Monday, February 22, 2010


Review: Shutter Island
4.5 stars (out of 5)
By R. Kurt Osenlund

A twisty, psycho-paranoid thriller with Leonardo DiCaprio on camera and Martin Scorsese behind it, “Shutter Island” keeps you wondering which of two endings it's going to reach even as the answers are being provided. Adapted by Laeta Kalogridis from the novel by Dennis Lehane (“Mystic River”), it's the kind of convoluted mystery movie that takes great pride and delight in deceiving its audience. There are lots of movies like it, many of them prosaic and marked by foul superiority complexes (a recent example is the Hughes Brothers' “The Book of Eli”). But Scorsese doesn't simply mislead his viewers, yank out the rug, then cut and run. He fleshes out the film's twists, offering stirring, profound and thoroughly cinematic revelations, and his take on the material allows you to welcome the deception. His “Shutter Island” is what a lesser filmmaker's almost certainly wouldn't have been: a fun and focused exercise in artful manipulation.


Monday, February 15, 2010


Review: Percy Jackson & the Olympians: The Lightning Thief
2.5 stars (out of 5)
By R. Kurt Osenlund

Chris Columbus, director of the first two “Harry Potter” installments, is back behind the camera for the inaugural run of another fantasy fiction-inspired franchise, “Percy Jackson & the Olympians,” based on the five-volume book series by Rick Riordan. The film version of the first volume, “The Lighting Thief,” has Columbus – and the rest of us – in very familiar territory. The circumstances, compadres, exploits and objectives of would-be high school hero Percy (gifted rising star Logan Lerman) all bear a striking resemblance to those of a certain boy wizard. Percy has a pitiful home life; superhuman powers he must harness and hone; enrollment in a special institution for super kids; two best friends, one male, one female; and a treacherous journey ahead of him in which he must prove his worth by saving the day. The crucial difference is the magic so prevalent in the Potterverse – even in Columbus's minor contributions – has gone missing.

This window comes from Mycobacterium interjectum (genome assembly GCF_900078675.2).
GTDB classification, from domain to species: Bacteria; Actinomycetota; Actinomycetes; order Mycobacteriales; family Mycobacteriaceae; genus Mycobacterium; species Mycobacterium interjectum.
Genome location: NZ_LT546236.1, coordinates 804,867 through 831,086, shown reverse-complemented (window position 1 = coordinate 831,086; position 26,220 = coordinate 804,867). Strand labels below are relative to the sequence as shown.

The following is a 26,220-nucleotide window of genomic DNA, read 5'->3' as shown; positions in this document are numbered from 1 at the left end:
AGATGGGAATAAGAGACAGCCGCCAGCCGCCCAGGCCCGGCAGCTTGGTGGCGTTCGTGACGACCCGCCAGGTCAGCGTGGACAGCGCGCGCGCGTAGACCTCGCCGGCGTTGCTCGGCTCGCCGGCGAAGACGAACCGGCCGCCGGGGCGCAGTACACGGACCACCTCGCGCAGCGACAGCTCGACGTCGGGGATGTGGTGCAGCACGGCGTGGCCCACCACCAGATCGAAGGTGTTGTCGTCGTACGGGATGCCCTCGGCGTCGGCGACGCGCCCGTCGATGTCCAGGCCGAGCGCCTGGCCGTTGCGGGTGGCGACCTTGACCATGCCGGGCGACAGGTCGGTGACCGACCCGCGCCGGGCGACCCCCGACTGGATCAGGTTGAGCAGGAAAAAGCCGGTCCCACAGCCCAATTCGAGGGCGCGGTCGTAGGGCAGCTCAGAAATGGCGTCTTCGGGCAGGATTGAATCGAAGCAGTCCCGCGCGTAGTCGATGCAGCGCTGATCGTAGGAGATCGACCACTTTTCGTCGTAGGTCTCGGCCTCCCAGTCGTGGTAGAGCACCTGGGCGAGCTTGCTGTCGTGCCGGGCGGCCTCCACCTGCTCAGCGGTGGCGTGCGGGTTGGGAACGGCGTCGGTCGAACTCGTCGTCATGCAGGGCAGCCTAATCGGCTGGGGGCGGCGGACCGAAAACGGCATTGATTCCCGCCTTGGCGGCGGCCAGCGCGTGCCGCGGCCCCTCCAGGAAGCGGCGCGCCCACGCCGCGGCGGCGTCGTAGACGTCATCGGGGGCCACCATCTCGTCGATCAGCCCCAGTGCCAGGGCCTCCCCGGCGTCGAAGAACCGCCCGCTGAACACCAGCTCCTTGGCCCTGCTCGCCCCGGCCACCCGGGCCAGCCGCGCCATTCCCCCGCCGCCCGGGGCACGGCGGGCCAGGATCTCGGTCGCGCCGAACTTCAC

Sunday, February 7, 2010


Review: From Paris with Love
1 star (out of 5)
By R. Kurt Osenlund

I was shaking my aching head at the buddy-spy-action-comedy“From Paris with Love” long before the scene in which Charlie Wax, a secret something-or-other (agent? mercenary?) played by John Travolta, whips out a fast food bag on a park bench and tells his partner, James Reese, a wannabe secret something-or-other played by Jonathan Rhys Meyers, that he simply can't resist a Royale with cheese. That's right, a Royale with cheese, the very quarter-pounder-en-fran├žais Travolta brought to pop-culture prominence when he gabbed about it with Samuel L. Jackson in “Pulp Fiction.”

So many things are wrong with this particular scenario. First there's the deplorable fact that the makers of this movie actually think it deserves to be in the same conversation with one of the greatest American films of all time. Then there's the glaring obviousness of the last-ditch effort to resurrect Travolta's live-wire coolness, which waved “au revoir” even before the Wild Hogs and Old Dogs came into the picture. For me, the scene sealed the deal: “From Paris with Love” is a Royale fiasco.


Monday, February 1, 2010


Review: Edge of Darkness
4 stars (out of 5)
By R. Kurt Osenlund

Mel Gibson adopts a mean Boston accent in “Edge of Darkness,” a nervy fatherly revenge thriller that marks the former A-lister's first major starring role in eight years. Though at times allowing a nasally tinge to overtake some of its potency, Gibson wears the accent exceedingly well, growling out words like “dawtuh” with the kind of rugged intonations characteristic of someone who's spent many a grueling decade in Southie. More importantly, the accent allows Gibson to slip that much more inside his character (a veteran Boston police detective investigating his daughter's murder), thus allowing us to move that much further away from the Gibson we've come to know since he last graced the screen. It's what Tom Cruise should have done in “Valkyrie”: mastered the details of his filmic persona just enough so that the star is there, but the less-than-attractive extracurricular activities are far from thought.